69. TheBounce..

    Having had learned on vinyl, then going to a controller, settling on a DV system. I can appreciate all of the above. I think most people buy what they can afford, and some buy their equipment based on nostalgia. I can clearly state that besides nostalgia the turntable is history.

    There is simply no place for it in modern clubs as it has very limited features. Bouncing to DVS I can understand the desire for the tactile feel of vinyl over a usually very dead feeling multi player platter. I was also concerned with timecode/noisemap vinyl breaking as I discovered that it’s not invulnerable to skipping. I would hate to arrive at a club and have broken vinyl or cds for my DVS setup.

    I really think that multi players (Pioneer’s CDJ line for example) are here to stay. Pioneer is I assume keeping close watch over what DVS companies are doing, and copying that, but also receiving DJ/Producer input for what (much like Apple) people really want, and not some set of features to simply have more “our product can do all these things, bullet points”, which sell products, but have no real useful advantage to people.

    Why are these devices so expensive? I imagine because Pioneer is a very well known brand, and they have to keep their prices high to appear high end. There’s also a lot of R&D that goes into producing these, and engineers, marketing, sales, channel distro, etc., aren’t free.

    The final reason really is popularity. Pioneer products are in almost every major club out there, and to become fluent with their devices, you need to practice on them which means buying your, or using a friends’. This puts demand very high, and even though Pioneer might have a lot of supply, they still have the devoted customer base.

    Another part is being an authorised retailer for the company. You have fixed pricing for products based on what the company states. Again, it’s psychological for pricing. Make something which costs half the price, and people might think it’s half the quality. Lower your price below the company’s stated fixed price, and you risk losing your authorisation for reselling their products. Losing that means that your products don’t come with a warranty. Big lose for pro DJs. Basically, go out, experiment with the equipment, see if you really want it as it’s a large amount of money for a young DJ, and then purchase if all your requirements are met. You could say do your research, but when I was younger it was called do your homework.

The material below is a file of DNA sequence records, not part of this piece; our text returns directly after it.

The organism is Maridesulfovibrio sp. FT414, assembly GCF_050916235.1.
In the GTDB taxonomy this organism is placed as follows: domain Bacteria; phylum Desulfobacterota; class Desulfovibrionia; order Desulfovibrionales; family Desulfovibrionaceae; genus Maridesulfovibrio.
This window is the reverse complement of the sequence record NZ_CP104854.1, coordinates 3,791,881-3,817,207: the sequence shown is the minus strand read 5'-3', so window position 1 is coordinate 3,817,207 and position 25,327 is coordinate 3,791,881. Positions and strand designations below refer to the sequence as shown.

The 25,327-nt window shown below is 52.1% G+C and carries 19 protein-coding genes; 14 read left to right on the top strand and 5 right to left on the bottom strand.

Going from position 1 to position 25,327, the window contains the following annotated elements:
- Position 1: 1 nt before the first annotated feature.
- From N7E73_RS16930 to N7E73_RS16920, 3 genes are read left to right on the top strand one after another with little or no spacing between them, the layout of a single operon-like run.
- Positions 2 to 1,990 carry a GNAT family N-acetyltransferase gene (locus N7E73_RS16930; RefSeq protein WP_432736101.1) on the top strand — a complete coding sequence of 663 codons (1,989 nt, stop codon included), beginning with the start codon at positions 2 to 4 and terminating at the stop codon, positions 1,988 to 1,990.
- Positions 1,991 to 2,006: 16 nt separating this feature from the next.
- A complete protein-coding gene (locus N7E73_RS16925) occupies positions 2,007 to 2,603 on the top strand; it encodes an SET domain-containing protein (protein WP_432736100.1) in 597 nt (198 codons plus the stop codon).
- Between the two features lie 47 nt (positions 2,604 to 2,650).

Talk to people, test things, etc.

  70. Onto the real answer to this question I guess. What’s better? Depends on what you want to do. DJ in a club? Well, learn what most clubs have, and then buy a controller which emulates that, or what the club uses. Warning on the controller part, at first they’re kind of heavy, and bulky, then they become really annoying as you’ll see people walking out with headphones and CDs or Flash drives/ HDDs.

    I’ve also experienced that adding too many cool sounding to the dj effects might make the crowd dis interested in your performance. Much like seeing a movie with too many visual effects. You’ll mud up the mix. Many times less is more. Yes you should put on some kind of performance, but that doesn’t mean adding a flanger or phaser as hard as possible.

    You can buy a Pioneer controller for about a grand that will mimic the CDJ layout so you can then go to a club and if they use CDJs which they probably do, have a really good idea of how to use them. You can also always buy lower end CDJs, or used older ones and have a nearly identical layout.

    What I’m seeing in clubs though is I’m assuming Pioneer’s next CDJ model will probably dis include a CD player as most of DJs today use flash drives, or bluetooth, but less on the bluetooth. Everything is becoming more computerised, and to me buying less and carrying less is always a nicer option if possible.

  71. Vinny Vincenzo says:

    I started mixing in the early 80s so Vinly was our only option. I didn’t actually go over to cdjs until 2004 which if I’m honest found hard to get into. Not due to difficulty levels, but just found the cdjs no where near as enjoyable to mix on as I did my technics. I purchased a traktor z2 mixer when they first came out an found it an absolute god send. I’m back on Vinly, all be it dvs but it’s still Vinly. I also still use the cdjs to keep in practice for playing out. Plus I also use the z2 as a controller so all in all I have all three systems. For me you can’t beat the hands on mixing you get with Vinly, an there will be people out there screaming that the jog wheel is no different but it’s just not the same. At the end of the day it’s not about Vinly cdjs or controllers it’s about playing music an playing it for the crowd, so which ever system makes you feel comfortable then go with it an enjoy. Just don’t use the sync button an become a button presser like most the newbies out there.

  72. do you feel that thrumming pulse? CDJs mean you’re serious. that is the zeitgeist. CDJs mean you’re fkking serious. CDJ2000nexus means you really fkking care. make it happen. do it work. there it go. FINANCE THEM. get a credit card. if they’re not paying you its because you don’t love enough.

Leave a Comment